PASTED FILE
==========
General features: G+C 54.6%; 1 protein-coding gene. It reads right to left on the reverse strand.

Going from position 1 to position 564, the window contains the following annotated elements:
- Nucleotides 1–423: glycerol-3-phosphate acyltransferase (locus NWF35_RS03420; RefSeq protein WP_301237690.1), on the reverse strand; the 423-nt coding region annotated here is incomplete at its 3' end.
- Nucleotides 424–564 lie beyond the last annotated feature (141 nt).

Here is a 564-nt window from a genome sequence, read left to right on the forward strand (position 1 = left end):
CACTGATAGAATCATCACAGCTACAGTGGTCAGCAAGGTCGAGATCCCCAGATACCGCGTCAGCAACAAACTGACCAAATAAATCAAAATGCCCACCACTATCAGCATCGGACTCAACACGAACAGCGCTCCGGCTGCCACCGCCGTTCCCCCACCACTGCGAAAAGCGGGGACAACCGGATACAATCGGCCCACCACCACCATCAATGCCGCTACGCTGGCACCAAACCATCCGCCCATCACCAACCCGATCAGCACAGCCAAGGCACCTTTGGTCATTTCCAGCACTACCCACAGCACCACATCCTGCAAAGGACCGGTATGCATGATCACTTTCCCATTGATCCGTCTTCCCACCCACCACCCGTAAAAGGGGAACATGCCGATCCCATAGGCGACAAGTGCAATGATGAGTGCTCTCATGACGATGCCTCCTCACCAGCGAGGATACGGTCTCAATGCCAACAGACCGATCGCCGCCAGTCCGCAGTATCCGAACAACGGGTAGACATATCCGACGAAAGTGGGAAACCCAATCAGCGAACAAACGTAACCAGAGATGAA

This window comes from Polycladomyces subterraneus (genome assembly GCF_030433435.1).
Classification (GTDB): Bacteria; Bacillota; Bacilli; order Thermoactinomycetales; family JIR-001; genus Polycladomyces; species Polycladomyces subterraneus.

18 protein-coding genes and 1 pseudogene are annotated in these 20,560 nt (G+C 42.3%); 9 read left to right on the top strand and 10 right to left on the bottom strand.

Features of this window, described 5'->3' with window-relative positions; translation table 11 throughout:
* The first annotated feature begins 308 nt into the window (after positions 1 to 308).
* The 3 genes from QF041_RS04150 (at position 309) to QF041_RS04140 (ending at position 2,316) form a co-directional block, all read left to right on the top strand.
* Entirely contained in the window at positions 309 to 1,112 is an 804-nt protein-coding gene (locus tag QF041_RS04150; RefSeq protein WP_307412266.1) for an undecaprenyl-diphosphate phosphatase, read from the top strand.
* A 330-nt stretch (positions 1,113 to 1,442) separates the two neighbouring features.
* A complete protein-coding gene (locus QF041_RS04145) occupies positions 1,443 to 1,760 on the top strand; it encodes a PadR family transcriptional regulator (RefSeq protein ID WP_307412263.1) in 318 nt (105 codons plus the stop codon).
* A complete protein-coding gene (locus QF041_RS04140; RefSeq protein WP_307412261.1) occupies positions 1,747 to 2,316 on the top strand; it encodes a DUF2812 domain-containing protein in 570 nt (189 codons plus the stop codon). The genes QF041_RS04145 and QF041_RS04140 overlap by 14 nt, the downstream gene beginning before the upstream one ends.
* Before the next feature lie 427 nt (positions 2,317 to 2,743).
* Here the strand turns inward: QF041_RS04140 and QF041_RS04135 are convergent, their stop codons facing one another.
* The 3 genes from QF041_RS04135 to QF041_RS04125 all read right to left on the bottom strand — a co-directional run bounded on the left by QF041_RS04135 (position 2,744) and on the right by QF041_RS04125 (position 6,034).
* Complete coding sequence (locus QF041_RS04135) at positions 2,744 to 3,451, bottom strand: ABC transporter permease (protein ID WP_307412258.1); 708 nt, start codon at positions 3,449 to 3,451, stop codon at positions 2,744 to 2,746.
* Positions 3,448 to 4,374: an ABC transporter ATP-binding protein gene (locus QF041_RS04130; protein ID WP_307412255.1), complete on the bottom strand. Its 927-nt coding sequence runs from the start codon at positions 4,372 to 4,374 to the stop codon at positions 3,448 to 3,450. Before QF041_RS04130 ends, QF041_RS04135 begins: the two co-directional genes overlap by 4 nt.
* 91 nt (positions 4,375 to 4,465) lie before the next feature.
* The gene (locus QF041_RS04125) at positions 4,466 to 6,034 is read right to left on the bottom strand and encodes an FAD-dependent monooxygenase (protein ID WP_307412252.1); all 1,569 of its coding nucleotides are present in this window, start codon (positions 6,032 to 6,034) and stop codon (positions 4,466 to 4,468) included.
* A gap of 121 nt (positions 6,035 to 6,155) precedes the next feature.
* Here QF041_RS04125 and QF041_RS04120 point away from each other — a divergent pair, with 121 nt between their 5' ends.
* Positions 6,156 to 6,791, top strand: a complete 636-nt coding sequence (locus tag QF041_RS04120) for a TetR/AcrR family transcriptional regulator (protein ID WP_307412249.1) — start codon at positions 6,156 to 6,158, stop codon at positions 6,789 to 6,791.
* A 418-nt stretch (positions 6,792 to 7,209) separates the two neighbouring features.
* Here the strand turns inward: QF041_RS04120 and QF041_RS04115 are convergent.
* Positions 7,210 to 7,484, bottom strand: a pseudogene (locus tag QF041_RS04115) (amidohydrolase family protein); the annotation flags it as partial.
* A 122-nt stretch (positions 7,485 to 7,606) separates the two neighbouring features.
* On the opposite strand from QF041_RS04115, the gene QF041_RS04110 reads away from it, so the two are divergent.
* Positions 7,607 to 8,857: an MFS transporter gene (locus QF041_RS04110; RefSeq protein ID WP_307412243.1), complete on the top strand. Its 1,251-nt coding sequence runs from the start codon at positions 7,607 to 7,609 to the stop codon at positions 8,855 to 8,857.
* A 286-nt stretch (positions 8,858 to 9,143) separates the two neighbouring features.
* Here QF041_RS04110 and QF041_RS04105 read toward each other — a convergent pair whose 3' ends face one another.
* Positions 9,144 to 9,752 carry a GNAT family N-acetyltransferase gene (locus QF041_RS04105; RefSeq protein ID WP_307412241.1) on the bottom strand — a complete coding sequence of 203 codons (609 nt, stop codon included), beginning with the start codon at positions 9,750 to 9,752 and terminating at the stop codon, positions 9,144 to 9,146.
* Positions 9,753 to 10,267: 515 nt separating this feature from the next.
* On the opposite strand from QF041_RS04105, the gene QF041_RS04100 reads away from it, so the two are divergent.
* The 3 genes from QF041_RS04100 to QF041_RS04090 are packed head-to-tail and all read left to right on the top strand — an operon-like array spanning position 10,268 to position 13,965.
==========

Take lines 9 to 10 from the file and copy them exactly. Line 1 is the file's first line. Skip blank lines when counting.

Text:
18 protein-coding genes and 1 pseudogene are annotated in these 20,560 nt (G+C 42.3%); 9 read left to right on the top strand and 10 right to left on the bottom strand.

Features of this window, described 5'->3' with window-relative positions; translation table 11 throughout: